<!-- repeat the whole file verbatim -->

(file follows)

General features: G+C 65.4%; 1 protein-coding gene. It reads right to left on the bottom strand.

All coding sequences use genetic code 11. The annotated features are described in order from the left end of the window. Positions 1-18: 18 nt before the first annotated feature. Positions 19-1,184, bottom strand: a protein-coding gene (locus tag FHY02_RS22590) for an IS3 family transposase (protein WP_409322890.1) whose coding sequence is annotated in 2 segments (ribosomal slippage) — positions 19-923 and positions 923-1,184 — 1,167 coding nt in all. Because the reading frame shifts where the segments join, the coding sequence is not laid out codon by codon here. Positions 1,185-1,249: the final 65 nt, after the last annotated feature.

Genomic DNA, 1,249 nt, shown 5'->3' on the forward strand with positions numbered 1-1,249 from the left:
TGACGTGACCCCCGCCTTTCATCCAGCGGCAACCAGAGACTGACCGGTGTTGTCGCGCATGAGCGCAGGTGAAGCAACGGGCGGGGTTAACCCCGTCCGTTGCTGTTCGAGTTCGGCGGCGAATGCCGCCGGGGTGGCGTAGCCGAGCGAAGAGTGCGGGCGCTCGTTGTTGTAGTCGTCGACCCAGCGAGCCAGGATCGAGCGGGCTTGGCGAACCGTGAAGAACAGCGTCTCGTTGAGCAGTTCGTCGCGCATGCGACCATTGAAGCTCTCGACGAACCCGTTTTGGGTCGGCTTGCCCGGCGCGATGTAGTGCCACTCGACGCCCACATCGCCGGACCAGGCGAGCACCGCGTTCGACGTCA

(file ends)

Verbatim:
General features: G+C 65.4%; 1 protein-coding gene. It reads right to left on the bottom strand.

All coding sequences use genetic code 11. The annotated features are described in order from the left end of the window. Positions 1-18: 18 nt before the first annotated feature. Positions 19-1,184, bottom strand: a protein-coding gene (locus tag FHY02_RS22590) for an IS3 family transposase (protein WP_409322890.1) whose coding sequence is annotated in 2 segments (ribosomal slippage) — positions 19-923 and positions 923-1,184 — 1,167 coding nt in all. Because the reading frame shifts where the segments join, the coding sequence is not laid out codon by codon here. Positions 1,185-1,249: the final 65 nt, after the last annotated feature.

Genomic DNA, 1,249 nt, shown 5'->3' on the forward strand with positions numbered 1-1,249 from the left:
TGACGTGACCCCCGCCTTTCATCCAGCGGCAACCAGAGACTGACCGGTGTTGTCGCGCATGAGCGCAGGTGAAGCAACGGGCGGGGTTAACCCCGTCCGTTGCTGTTCGAGTTCGGCGGCGAATGCCGCCGGGGTGGCGTAGCCGAGCGAAGAGTGCGGGCGCTCGTTGTTGTAGTCGTCGACCCAGCGAGCCAGGATCGAGCGGGCTTGGCGAACCGTGAAGAACAGCGTCTCGTTGAGCAGTTCGTCGCGCATGCGACCATTGAAGCTCTCGACGAACCCGTTTTGGGTCGGCTTGCCCGGCGCGATGTAGTGCCACTCGACGCCCACATCGCCGGACCAGGCGAGCACCGCGTTCGACGTCA